Here’s a shocking way to arbitrage the insurance market.
Find terminally ill people and pair them up with investors. Then have the investors pay the terminally ill for the right to benefit from insurance policies once the ill die.
Pick someone with a short lifespan and you could reap huge returns.
“Terminal Illness? $2,000 in CASH, Immediately Available.”
That was the promise of an advertisement that appeared regularly in 2007 and 2008 in the Rhode Island Catholic, the official newspaper of the local diocese. The money, the ad said, was coming from a “compassionate organisation” that wanted to provide “financial assistance” for those near death.
In reality, the ad was a recruiting pitch for a plan hatched by a prominent Rhode Island estate-planning lawyer, who believed he had discovered a way to use an investment product sold by insurance companies to make no-risk bets on the stock market. He recruited dozens of terminally ill people to, in effect, serve as paid fronts for purchases of the product, variable annuities. The lawyer and other investors put tens of millions of dollars into the policies, hoping to reap a profit when the recruits died.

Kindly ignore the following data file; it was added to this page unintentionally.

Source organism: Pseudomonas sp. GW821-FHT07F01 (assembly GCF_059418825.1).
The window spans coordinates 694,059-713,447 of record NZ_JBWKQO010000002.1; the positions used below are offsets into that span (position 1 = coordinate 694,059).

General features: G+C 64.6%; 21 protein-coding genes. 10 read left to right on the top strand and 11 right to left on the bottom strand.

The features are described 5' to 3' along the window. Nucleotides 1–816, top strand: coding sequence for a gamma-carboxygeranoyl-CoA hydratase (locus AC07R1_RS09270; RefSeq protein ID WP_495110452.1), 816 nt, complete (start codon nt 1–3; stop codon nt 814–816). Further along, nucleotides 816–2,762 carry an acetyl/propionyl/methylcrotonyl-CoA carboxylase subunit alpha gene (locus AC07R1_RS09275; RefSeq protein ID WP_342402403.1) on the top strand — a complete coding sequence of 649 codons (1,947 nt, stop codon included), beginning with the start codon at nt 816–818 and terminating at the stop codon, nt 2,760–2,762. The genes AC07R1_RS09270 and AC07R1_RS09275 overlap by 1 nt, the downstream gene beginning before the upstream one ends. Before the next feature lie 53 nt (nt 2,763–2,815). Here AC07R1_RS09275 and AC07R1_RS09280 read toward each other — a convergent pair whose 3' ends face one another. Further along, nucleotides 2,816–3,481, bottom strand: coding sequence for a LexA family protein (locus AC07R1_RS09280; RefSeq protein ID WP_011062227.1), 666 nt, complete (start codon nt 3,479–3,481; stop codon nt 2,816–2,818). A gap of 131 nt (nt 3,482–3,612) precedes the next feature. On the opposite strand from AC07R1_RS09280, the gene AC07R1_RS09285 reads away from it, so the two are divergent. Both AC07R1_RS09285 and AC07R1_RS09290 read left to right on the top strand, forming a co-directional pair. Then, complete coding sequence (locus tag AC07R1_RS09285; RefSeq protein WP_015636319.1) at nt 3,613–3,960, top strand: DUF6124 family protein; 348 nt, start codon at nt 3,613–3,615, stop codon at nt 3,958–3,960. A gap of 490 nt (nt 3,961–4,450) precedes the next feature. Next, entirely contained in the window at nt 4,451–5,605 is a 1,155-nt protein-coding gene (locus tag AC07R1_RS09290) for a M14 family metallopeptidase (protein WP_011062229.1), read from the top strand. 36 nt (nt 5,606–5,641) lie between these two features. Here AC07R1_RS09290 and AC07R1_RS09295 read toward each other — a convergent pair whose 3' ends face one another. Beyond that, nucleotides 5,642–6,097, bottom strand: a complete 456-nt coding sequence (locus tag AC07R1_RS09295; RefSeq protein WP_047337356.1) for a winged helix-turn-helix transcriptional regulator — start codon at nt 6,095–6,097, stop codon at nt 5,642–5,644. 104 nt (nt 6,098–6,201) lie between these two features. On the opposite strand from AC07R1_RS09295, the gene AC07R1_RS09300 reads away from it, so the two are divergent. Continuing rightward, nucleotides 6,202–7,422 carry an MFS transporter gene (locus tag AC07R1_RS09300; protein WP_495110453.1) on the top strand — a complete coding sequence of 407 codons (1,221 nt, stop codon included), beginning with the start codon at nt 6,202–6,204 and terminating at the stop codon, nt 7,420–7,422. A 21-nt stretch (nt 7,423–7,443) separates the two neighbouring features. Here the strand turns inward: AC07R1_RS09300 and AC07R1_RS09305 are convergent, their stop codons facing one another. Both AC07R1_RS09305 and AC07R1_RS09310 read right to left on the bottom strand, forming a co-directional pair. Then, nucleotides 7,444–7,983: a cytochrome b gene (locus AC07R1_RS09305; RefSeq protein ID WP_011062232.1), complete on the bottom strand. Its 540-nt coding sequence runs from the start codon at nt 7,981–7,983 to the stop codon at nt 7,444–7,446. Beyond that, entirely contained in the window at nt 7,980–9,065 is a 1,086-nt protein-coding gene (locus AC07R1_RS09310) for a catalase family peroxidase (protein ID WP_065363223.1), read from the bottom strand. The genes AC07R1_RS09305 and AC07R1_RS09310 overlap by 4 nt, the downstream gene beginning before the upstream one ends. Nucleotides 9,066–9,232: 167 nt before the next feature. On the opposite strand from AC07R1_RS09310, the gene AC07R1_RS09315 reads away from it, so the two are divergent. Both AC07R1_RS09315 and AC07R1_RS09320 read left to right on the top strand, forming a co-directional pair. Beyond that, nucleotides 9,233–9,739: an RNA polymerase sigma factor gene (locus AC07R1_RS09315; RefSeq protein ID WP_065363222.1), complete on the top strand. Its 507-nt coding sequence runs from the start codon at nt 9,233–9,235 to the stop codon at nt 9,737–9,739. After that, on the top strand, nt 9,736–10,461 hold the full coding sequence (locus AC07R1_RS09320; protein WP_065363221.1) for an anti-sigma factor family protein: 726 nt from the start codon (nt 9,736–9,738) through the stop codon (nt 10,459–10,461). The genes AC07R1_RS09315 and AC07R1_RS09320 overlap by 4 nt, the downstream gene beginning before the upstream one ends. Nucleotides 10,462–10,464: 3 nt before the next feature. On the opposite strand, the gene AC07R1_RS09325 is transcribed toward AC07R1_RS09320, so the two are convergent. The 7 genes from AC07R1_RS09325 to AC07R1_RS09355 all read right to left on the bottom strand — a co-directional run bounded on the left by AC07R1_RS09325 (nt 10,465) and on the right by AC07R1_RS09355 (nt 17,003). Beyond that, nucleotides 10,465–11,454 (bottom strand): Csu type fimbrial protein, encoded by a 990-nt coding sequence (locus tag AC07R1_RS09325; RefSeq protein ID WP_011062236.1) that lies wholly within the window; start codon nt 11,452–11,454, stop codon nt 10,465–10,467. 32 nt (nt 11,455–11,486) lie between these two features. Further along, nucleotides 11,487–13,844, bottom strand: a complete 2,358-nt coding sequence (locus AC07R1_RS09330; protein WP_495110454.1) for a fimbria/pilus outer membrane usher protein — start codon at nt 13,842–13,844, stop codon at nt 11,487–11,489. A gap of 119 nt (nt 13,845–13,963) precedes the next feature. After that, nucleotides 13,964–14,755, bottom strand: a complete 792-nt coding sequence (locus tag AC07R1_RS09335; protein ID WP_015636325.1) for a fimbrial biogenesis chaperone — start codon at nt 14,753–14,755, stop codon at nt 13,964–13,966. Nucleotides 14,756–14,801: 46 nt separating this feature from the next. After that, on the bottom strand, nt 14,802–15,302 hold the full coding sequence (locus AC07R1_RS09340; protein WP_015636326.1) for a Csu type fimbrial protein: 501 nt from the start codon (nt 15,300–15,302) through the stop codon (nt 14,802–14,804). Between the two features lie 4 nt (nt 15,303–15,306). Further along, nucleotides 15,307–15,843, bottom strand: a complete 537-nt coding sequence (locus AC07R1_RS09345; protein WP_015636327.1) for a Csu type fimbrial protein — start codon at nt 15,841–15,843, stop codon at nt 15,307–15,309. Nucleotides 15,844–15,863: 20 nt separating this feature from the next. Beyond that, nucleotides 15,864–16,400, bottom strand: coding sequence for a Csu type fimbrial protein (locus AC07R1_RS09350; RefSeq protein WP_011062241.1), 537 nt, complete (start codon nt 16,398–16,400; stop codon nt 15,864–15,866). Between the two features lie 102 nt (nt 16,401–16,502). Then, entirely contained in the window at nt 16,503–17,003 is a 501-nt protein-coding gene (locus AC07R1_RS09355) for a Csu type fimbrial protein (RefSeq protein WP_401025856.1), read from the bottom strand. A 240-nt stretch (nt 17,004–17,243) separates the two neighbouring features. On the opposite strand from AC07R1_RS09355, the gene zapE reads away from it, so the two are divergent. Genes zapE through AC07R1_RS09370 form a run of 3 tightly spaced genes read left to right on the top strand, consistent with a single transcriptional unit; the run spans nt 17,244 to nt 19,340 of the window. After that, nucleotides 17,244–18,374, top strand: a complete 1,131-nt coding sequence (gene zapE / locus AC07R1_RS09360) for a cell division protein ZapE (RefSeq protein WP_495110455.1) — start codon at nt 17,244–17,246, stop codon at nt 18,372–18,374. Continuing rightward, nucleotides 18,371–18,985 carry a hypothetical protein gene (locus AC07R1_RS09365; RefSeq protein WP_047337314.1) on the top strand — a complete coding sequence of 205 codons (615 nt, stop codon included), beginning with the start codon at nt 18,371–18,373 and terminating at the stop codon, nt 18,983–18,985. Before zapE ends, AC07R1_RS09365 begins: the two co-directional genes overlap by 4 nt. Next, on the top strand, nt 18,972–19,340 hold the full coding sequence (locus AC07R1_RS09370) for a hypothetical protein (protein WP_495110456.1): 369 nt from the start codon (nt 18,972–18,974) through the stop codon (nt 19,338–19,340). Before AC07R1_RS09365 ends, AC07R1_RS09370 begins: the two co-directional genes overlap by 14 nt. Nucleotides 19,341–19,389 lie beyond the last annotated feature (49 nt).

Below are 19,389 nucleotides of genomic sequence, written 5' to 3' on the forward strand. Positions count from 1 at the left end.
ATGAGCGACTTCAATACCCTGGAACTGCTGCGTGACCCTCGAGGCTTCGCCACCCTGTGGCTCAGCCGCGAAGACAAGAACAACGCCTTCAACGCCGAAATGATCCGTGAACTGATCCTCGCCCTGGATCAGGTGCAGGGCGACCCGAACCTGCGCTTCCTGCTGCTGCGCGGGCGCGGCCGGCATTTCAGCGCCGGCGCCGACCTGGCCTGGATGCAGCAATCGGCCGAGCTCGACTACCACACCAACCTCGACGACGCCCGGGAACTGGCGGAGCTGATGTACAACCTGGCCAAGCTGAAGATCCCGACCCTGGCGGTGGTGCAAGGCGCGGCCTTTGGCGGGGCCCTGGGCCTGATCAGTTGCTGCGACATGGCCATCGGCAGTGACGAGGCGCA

According to a lawsuit brought by Aegon NV, one of its units issued an annuity in Ms. Bulpitt’s name in October 2008, and a total of $1 million was soon put into it. Ms. Bulpitt died less than four months later, at age 49, as the stock market was approaching its low. When the Caramadre employee submitted a death-benefit claim in June 2009, the account was less than the original $1 million, according to a spokesman for Mr. Caramadre. But Aegon repaid the full $1 million, plus $13,000 from an interest rate built into the death benefit.
Mr. Bulpitt, who says he recently testified before a federal grand jury, says his wife wasn’t told about any annuity. He says “they took advantage of my wife. Don’t get me wrong, I was out of work. The money was definitely needed.” Still, “I think they’re scumbags for preying on the sick and suffering like that.”